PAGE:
Table of contents

  1. Front Matter
    Pages i-9
  2. Pages 12-27
  3. Pages 122-126
  4. Back Matter
    Pages 128-144

About this book

Introduction

Notes on Almost Nothing Haus Lange and Haus Esters did not make Mies van der Rohe famous. One might even say that the two neighboring brick villas in Krefeld, Germany (1927–30) have long been treated as a threat to Mies’s legacy: doubly damning evidence ?rst repressed by the architect himself and subsequently suppressed by his apologists. The history of this neglect is in its own right revealing, for to make two substantial buildings essentially disappear suggests a remarkable degree of consensus between the architect and his critics. [2, 3] Mies, as we know, said little about much, but particularly little was said about Haus Lange and Haus Esters. The architect proffered his only known assessment of the villas in a public dialogue at the Architectural Association in 1959. With thirty years of hindsight, Mies made his fateful condemnation: “I wanted to make this house [Haus Lange] much more in glass, but the client did not like that. I had great 1 trouble. ” This single remark—often published in tandem with an early pastel sketch of Haus Esters depicting a generously glazed garden facade or a photograph of the architect at work on the same—has been repeatedly cited to explain away these “compromised” works as the result of dif?cult clients.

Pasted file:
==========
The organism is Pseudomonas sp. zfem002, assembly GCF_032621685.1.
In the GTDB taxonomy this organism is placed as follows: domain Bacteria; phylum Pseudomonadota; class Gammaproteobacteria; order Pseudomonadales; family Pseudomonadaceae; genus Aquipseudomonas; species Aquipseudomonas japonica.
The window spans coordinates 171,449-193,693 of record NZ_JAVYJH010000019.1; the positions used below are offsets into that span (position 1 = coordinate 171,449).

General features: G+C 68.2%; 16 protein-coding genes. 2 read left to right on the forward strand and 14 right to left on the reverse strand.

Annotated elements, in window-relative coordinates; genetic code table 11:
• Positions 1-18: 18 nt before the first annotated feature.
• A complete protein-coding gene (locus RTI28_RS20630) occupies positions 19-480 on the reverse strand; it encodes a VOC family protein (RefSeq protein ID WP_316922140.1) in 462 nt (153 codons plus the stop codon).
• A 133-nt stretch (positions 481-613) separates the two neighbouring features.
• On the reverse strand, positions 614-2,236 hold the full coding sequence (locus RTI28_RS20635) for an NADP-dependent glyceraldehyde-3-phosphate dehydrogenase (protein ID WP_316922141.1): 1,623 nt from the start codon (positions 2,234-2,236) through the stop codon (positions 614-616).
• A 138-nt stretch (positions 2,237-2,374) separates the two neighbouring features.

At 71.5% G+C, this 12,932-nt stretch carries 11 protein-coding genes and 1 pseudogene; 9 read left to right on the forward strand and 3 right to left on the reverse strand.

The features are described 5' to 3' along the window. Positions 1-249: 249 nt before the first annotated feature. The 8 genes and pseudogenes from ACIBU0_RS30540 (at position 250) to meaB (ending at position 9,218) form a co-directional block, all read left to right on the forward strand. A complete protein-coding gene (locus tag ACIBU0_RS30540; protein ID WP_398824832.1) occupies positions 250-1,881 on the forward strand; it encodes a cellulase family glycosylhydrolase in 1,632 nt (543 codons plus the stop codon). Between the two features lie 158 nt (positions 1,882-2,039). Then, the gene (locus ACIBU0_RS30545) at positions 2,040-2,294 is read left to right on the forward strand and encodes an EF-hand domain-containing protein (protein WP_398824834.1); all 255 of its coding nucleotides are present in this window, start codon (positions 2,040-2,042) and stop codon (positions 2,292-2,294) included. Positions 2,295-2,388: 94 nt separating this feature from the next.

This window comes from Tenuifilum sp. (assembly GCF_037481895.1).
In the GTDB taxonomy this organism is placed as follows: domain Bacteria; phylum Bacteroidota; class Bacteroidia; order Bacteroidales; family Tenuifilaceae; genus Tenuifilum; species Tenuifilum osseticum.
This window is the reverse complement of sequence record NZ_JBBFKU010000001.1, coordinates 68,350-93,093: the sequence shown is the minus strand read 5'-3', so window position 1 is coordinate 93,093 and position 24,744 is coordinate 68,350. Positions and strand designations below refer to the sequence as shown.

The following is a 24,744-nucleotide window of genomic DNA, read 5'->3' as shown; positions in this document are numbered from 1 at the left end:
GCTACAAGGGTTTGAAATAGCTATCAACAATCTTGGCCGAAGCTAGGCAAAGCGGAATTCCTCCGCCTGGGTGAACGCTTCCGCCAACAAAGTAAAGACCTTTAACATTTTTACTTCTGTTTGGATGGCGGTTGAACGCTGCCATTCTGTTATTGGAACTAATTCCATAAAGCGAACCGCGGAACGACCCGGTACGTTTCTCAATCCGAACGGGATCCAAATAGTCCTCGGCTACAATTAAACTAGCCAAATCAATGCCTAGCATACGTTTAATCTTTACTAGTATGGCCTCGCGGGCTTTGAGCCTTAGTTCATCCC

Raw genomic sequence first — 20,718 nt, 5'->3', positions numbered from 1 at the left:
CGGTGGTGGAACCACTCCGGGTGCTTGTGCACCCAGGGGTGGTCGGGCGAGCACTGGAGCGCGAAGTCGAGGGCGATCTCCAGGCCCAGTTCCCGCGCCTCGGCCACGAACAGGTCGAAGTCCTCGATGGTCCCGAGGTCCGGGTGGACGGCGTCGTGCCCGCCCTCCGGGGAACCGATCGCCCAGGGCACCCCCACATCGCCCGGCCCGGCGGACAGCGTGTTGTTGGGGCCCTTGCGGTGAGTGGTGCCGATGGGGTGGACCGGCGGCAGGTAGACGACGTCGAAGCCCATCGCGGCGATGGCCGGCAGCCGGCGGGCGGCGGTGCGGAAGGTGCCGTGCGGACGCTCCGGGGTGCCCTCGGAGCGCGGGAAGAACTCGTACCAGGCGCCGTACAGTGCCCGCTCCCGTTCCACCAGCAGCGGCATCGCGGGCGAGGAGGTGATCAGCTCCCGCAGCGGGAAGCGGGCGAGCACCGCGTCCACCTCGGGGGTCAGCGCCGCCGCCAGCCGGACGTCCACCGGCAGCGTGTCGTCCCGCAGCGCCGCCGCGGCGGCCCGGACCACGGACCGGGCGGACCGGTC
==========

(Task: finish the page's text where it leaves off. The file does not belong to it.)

Keywords

Krefeld Mies van der Rohe architecture project projects

Bibliographic information

  • DOI https://doi.org/10.1007/1-56898-658-0
  • Copyright Information Princeton Architectural Press 2005
  • Publisher Name Princeton Archit.Press
  • eBook Packages Architecture and Design
  • Print ISBN 978-1-56898-503-9
  • Online ISBN 978-1-56898-658-6
  • About this book